It’s possible to copy-paste text into a Kerika Chat message, and there are legitimate use-cases for this: for example, a developer may ask a question to a coworker who replies with a code snippet.
Kerika handles code in chat messages by storing two versions of the message: as plain-text, and as the original format. When a chat message is displayed, the original format is used but not executed, which means the embedded code is visible, but doesn’t run in the browser. This makes it easy and safe to share code snippets through chat messages.
While making this improvement, we went through all the places where a user can type in text, Card Title and Description, Board Name and Description, Tag, Attachment Name, etc. to make sure we are guarding against malicious code injection.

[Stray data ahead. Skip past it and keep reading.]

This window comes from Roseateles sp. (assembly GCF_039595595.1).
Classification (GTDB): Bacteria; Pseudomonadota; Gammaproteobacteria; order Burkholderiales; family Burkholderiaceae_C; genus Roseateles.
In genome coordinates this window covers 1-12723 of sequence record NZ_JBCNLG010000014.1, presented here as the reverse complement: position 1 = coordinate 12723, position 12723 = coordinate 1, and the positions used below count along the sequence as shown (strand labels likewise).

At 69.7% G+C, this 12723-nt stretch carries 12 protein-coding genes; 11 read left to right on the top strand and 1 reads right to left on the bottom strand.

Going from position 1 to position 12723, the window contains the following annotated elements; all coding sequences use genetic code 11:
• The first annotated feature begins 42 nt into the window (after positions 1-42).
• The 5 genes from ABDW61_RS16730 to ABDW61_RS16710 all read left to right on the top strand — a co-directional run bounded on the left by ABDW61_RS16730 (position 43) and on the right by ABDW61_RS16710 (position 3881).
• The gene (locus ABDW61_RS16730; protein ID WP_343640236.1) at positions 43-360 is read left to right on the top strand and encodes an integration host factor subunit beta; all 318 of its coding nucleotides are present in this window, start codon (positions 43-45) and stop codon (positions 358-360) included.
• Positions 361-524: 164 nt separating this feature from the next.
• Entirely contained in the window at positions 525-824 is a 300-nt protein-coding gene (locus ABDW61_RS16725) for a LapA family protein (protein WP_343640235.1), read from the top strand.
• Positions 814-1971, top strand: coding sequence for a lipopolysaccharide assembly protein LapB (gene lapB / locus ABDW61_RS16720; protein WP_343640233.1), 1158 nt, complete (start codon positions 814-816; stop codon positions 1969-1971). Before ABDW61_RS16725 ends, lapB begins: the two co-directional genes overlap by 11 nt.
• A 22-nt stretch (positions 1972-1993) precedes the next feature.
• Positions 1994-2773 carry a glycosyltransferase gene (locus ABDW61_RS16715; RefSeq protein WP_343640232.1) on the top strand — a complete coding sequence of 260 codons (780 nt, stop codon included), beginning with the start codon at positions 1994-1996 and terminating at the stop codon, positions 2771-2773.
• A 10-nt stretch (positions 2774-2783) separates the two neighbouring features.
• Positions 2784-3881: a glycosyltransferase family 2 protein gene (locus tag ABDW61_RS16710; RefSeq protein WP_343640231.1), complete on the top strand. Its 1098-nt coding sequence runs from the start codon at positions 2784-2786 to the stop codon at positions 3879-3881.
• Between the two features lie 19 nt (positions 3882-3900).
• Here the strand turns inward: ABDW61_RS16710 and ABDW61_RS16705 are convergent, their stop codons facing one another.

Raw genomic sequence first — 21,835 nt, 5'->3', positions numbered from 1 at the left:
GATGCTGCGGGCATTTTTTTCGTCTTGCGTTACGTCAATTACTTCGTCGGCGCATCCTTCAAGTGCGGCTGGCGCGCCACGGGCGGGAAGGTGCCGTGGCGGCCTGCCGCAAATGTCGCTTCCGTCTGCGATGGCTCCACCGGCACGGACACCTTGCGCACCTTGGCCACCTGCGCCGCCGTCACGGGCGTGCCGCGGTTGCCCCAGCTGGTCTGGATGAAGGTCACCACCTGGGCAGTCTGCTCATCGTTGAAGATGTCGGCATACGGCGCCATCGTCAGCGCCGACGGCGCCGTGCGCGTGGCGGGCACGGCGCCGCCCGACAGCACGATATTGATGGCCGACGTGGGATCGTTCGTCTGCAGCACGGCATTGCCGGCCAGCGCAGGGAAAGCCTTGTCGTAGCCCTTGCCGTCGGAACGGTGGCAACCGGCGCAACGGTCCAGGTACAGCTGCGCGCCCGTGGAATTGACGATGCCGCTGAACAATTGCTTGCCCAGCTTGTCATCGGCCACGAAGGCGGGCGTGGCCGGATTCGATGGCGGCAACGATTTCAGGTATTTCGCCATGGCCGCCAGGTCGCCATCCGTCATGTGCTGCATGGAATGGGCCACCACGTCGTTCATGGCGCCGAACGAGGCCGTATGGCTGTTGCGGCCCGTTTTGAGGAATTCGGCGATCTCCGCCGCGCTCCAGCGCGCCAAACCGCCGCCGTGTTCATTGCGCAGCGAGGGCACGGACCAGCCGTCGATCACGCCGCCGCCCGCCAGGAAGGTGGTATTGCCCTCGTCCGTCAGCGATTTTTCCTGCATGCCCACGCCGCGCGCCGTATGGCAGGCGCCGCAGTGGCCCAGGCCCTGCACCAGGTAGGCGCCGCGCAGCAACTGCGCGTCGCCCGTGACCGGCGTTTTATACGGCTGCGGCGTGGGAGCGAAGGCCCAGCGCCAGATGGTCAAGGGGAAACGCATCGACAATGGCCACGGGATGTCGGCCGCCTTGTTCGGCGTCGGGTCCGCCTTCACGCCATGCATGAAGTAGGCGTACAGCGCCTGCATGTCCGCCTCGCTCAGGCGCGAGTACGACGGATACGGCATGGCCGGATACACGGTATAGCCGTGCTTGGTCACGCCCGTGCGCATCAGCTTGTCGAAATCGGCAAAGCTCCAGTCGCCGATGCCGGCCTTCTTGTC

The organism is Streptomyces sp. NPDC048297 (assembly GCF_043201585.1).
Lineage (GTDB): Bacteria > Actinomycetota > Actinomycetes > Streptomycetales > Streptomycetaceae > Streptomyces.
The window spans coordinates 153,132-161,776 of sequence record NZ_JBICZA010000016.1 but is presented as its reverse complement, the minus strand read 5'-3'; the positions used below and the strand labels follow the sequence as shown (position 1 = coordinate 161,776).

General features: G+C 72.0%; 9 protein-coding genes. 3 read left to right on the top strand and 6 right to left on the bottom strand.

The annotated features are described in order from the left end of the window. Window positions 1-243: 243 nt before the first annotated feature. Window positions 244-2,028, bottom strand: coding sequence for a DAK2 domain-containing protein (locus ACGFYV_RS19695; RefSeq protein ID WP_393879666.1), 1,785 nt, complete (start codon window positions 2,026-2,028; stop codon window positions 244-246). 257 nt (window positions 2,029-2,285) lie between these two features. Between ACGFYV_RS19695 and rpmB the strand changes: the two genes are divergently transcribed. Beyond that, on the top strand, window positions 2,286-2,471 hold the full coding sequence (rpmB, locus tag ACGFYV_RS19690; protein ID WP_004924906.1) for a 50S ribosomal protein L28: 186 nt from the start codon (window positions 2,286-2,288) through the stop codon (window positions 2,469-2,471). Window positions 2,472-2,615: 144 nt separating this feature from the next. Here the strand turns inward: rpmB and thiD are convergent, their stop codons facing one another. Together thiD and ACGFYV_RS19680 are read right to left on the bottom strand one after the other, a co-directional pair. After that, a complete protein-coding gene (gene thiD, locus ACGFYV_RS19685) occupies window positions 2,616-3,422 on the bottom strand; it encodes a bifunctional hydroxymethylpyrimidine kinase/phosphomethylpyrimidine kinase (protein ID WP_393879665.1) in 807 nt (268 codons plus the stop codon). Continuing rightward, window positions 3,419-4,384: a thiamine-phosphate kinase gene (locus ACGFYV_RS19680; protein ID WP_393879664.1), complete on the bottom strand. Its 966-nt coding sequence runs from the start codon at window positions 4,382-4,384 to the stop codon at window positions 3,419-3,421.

It’s simple to use: just type in a number in the Search box on the top of the Kerika app and Kerika will assume you are looking for a card with that number. It will also search for anything else with that number, but will prioritize a card matching that number as the first result it shows.
We have added the University of Malaya to the list of domains from which people can automatically qualify for a free Academic Account: anyone signing up for Kerika+Google with a um.edu.my email — students, teachers and administrators — can automatically qualify to have up to 10 Team Members working on boards owned by their account.